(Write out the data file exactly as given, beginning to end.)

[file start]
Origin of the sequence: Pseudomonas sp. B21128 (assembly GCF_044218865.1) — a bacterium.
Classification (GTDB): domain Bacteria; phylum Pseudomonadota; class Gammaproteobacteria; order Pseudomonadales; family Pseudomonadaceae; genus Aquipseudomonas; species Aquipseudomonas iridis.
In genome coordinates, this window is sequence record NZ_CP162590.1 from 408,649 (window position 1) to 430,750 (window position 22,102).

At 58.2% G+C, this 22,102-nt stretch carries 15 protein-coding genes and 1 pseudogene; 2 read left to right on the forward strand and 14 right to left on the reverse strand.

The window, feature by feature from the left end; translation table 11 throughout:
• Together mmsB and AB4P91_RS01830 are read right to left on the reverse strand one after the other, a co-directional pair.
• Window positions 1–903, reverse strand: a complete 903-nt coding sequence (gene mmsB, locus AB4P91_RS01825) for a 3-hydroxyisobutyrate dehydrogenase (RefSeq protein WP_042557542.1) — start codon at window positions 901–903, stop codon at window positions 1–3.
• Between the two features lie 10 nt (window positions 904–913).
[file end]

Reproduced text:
Origin of the sequence: Pseudomonas sp. B21128 (assembly GCF_044218865.1) — a bacterium.
Classification (GTDB): domain Bacteria; phylum Pseudomonadota; class Gammaproteobacteria; order Pseudomonadales; family Pseudomonadaceae; genus Aquipseudomonas; species Aquipseudomonas iridis.
In genome coordinates, this window is sequence record NZ_CP162590.1 from 408,649 (window position 1) to 430,750 (window position 22,102).

At 58.2% G+C, this 22,102-nt stretch carries 15 protein-coding genes and 1 pseudogene; 2 read left to right on the forward strand and 14 right to left on the reverse strand.

The window, feature by feature from the left end; translation table 11 throughout:
• Together mmsB and AB4P91_RS01830 are read right to left on the reverse strand one after the other, a co-directional pair.
• Window positions 1–903, reverse strand: a complete 903-nt coding sequence (gene mmsB, locus AB4P91_RS01825) for a 3-hydroxyisobutyrate dehydrogenase (RefSeq protein WP_042557542.1) — start codon at window positions 901–903, stop codon at window positions 1–3.
• Between the two features lie 10 nt (window positions 904–913).